Vs 1, 2: On the seventh day God’s work was finished. It was complete. Everything He set out to do was finished and then we are told He rested. There is no implication that God dropped everything and went into cruise mode or vegged out for a day. I like the NET Bibles translation for the word “rested” which is “ceased”. The Hebrew word for rest is “shabbat” which is where we get the word Sabbath. I should note, God’s rest was not a result of exhaustion or because he was tired, but it was a ceasing, finishing or completing his work of creation. On the seventh day God had Sabbath. This does not mean simply ceasing work just to pick it up again, but it means being satisfied with what He had done and considered these things complete. So, the real question is, if God rested, shouldn’t we? God rested on the seventh day, but the author/narrator clearly implies that (humanity), made in the divine image, is expected to copy his Creator.
Sabbath – We read about the Sabbath throughout the Old and New Testament. Sabbath simply means to stop from ordinary work and from your normal activity. It does not mean to stop all things and lay around mindlessly watching sports, eating junk food and not showering.
Exodus 20:8 – 11 gives specific. details about the day of Sabbath.
Rest: A Biblical Perspective
So, what does rest look like? We need not look any further than the Bible. Before I begin, I want to reiterate that there is a distinct difference between resting and laziness. The author of Proverbs writes negatively about the person who is lazy and does not work. In fact, the Bible never talks positively about laziness. Laziness and rest are clearly two opposing ideas.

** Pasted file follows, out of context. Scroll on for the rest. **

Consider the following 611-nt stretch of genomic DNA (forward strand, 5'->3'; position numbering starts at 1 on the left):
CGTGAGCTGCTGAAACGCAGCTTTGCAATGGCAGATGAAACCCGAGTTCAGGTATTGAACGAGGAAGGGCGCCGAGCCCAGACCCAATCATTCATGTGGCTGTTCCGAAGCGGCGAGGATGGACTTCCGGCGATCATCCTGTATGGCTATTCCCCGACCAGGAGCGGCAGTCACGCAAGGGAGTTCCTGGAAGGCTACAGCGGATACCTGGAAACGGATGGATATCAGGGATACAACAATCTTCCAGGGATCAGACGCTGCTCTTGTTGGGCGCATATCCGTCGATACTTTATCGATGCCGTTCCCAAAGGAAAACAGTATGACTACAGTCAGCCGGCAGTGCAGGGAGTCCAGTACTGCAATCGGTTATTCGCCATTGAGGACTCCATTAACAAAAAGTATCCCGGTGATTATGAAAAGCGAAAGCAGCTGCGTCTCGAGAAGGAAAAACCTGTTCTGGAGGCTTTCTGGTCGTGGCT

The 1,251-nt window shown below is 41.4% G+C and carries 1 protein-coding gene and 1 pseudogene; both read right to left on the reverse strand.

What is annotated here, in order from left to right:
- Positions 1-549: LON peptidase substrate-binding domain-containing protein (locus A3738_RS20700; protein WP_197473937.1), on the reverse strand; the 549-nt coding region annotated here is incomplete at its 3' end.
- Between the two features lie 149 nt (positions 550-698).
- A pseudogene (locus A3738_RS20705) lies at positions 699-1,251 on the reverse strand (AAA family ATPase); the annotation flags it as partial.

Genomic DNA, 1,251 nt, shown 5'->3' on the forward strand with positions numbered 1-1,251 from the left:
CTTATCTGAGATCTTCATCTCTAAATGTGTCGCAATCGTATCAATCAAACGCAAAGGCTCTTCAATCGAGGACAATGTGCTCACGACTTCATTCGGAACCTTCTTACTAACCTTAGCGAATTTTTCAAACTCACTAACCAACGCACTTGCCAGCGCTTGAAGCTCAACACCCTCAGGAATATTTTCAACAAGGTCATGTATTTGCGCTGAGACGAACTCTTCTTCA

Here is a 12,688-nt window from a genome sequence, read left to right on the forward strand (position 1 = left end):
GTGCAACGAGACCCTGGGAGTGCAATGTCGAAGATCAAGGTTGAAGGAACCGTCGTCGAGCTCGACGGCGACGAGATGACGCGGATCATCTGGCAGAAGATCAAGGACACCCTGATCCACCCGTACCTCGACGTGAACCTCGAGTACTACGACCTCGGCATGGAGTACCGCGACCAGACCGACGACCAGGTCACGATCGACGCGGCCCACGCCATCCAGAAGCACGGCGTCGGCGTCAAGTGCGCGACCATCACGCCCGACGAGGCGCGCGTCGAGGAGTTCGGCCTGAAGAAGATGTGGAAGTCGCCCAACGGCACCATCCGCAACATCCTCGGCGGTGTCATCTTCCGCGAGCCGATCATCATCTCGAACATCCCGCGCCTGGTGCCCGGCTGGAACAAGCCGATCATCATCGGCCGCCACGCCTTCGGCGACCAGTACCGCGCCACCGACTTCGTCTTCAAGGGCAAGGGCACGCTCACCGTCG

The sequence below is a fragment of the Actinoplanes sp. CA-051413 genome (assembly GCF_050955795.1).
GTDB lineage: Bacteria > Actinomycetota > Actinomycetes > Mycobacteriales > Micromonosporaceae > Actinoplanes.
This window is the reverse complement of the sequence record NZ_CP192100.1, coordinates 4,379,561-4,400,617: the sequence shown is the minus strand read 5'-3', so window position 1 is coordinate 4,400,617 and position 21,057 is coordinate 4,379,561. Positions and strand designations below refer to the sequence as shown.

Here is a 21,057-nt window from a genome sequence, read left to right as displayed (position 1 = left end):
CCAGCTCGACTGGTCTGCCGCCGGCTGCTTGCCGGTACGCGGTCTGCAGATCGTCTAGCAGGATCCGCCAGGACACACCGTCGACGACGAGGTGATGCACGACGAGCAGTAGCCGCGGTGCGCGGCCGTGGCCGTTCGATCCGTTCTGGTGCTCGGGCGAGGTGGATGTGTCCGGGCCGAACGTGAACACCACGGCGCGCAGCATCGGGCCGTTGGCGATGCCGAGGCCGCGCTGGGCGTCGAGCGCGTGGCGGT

In the Psalms rest is synonymous to being still or waiting.
Psalm 46:10 is one of my favorite passages and I think is one of the best passages that defines rest. “Be still and know that I am God.” The words “be still” means to cease or stop… Stop those things causing you burden… things like worry, hard labor, frustration, anxiety, planning etc… just stop and trust God. “Be still” could also be defined as have peace of mind. Rest have your mind at ease because God is in control.
Psalm 37:7 – “Be still before the Lord and wait…” Stop! Wait! Do not fret (worry).
In Luke 10:38 – 42 we are introduced to two sisters Mary and Martha. The sisters had invited Jesus over to their home. When Jesus came Mary sat at his feet and listened to His words and teachings. She was literally resting at the feet of God and basking in His presence. Martha, her sister, on the other hand was running around the house like a chicken with her head cut off. She was making sure the house was clean, cooking the meal, setting the table kind of acting like some of you when preparing for guests or a family Thanksgiving dinner. Eventually Martha had had enough. She approaches Jesus and says, “Can you see I am killing myself trying to get things ready and my sister, the bum, is just sitting here doing nothing. Could you please tell her to come help me?” She thought that maybe Jesus could convince her sister to help around the house a bit. Do you know what Jesus’ response was? I can assure you it wasn’t what Martha wanted to hear… Luke 10:41, 42: “The Lord answered her, ‘Martha, Martha, you are worried and upset about many things, 42 but one thing is necessary. Mary has made the right choice, and it will not be taken away from her.’” He was saying to Martha, “Stop being a busy body, your sister has chosen what important, spending time with me, and I will not take that away from her. Life is too short to be concerned with the little things of this world. Spend your time on things that really matter.” Now get this. Jesus was not saying Martha was wrong, he was just letting her know at this very moment of time I am (God himself) here with you so, rest and worship. We’ll get to the other things (the meal) later, right now… Stop. Wait. Rest in the Lord.